This scene is being watched by two men and a woman, who have been brought here to see what will happen to them if they should ever fail the General. With the pep talk over the General moves to a safe distance and then gives the order; “Firing squad, at the ready! Take aim! Fire!” The squad’s rifles hit the target easily, and the man’s dead body slides slowly to the ground. With that out of the way the General then venomously addresses the watchers; “if you work for me, success is amply rewarded, but fail and you will suffer the same fate as the wretch you have just seen executed!”
Brr. What makes it even more ghoulish is that most of the rest of the episode is a sweet little character story based mostly in Mac’s cottage, as the General’s female operative tries to seduce the good Professor while also trying not to think about what will happen if she fails.
#2 – Breakout (all of it!)
Gosh, where to start with this one? Breakout is perhaps the most violent Supermarionation episode ever made, as two escaped convicts go on the rampage in the snows of Canada gunning down anyone who stands in their way. Even Joe doesn’t escape the episode unscathed, his hand being hit by a pistol shot, but the episode’s most shocking moment is easily the scene where convicts Real and Marney escape from their prison van. While guard Pierre is interrogating Marney Real kicks the heavy metal van door into the back of Pierre’s head, no doubt causing him serious injury if not killing him outright.
Realising that something is wrong Pierre’s partner Eddie gets on the radio to report the breakout, but is shot dead by Real before he can even finish the message. We’ve seen characters get shot in Supermarionation shows before, but rarely in such graphic detail. A patch of red blood instantly appears on Eddie’s chest as the bullet hits him and the puppet slumps forward in his chair, his sightless eyes still staring ahead. It’s such a quick scene that it usually slips the attention of broadcast censors, but it’s one of the more uncomfortably realistic scenes of violence in any Gerry Anderson series.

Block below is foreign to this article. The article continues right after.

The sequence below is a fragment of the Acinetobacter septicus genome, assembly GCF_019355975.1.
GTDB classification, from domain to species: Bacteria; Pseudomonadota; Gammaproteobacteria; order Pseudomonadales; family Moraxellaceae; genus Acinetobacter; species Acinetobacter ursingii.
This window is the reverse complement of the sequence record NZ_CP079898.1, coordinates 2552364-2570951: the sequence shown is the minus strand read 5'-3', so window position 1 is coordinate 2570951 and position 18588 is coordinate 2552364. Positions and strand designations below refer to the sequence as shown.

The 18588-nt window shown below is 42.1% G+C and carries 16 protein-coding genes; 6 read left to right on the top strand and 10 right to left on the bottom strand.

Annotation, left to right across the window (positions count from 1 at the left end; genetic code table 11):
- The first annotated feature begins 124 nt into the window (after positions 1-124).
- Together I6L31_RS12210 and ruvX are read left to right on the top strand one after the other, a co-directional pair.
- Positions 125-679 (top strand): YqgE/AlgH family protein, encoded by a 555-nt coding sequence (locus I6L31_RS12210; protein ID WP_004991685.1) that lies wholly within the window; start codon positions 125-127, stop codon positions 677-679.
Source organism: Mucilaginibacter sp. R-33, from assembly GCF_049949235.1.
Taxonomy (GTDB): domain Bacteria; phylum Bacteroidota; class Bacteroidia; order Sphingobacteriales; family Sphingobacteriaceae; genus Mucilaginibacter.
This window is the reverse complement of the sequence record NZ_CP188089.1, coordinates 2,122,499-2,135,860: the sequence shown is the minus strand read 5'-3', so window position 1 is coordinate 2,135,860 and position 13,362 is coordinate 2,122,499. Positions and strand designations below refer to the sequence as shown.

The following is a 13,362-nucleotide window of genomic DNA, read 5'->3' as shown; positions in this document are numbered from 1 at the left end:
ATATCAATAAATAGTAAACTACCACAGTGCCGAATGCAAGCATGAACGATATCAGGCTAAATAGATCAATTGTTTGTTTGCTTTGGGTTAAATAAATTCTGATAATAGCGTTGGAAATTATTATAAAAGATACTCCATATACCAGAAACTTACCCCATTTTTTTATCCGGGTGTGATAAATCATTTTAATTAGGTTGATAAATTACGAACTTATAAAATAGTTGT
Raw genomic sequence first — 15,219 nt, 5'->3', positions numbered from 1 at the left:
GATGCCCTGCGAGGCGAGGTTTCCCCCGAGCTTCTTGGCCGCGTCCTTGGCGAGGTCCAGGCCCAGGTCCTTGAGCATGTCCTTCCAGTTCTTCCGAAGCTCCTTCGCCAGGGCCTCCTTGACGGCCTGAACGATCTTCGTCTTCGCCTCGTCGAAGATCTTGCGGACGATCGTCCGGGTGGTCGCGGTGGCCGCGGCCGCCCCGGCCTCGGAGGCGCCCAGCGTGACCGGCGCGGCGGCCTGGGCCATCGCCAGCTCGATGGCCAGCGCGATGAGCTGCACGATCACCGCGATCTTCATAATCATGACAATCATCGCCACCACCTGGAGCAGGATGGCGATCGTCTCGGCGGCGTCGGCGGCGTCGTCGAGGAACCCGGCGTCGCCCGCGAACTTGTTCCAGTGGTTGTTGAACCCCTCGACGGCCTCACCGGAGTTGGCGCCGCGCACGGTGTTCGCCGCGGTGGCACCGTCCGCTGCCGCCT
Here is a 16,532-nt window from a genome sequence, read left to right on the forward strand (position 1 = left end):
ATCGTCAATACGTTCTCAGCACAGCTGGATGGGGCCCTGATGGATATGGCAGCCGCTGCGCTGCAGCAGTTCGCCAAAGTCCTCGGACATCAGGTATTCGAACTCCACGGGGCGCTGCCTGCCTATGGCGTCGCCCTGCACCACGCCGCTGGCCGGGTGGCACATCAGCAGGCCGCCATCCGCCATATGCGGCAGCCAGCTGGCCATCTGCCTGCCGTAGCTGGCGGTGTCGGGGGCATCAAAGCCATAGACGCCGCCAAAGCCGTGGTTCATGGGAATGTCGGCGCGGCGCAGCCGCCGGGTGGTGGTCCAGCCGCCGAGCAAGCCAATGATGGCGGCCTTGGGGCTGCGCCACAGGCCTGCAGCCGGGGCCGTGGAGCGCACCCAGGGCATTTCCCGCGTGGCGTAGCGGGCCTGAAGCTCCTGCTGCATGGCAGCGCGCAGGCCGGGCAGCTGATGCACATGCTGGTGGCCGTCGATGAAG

#1 – Joe murders Coletti from Hi-jacked
In The Birthday Sam Loover describes the events of Hi-jacked as Joe’s “first real assignment“, and there’s certainly no denying that this is perhaps the definitive Joe 90 episode. It’s a perfect example of both the show’s format and some of its more unsavory elements, as Joe is thrown into a lair of ruthless gunrunners with no backup and no real plan. Does he get shot at? Oh yes. Does he suffer physical injury? Of course! Does he ultimately murder Mario Coletti, the leader of the gunrunners, with a hand grenade? You bet!
While you could make the argument that Joe was acting in self defence here it certainly seems like a massive overreaction to outright murder Coletti in so brutal and gory a manner, particularly given Sam’s comment at the start of the episode that this man was responsible for hundreds of deaths and thus really should have had to stand trial for his crimes. Joe did take one or two (dozen) more lives throughout the course of the series but none quite as spectacularly violently as he did here, and we have to wonder if any of these murders carried out by other people’s thoughts in his head caused him any mental trauma later in life.
Wow – what a bloodbath, and we know there’s more that we missed! Do you have any favourite delightfully dark Joe 90 moments that you would add to this list? Let us know in the comments below!
And if you’re now feeling a need to get into the Joe 90 spirit with some 50th-anniversary merchandise, then we’ve got you covered. More coming in the next few weeks too!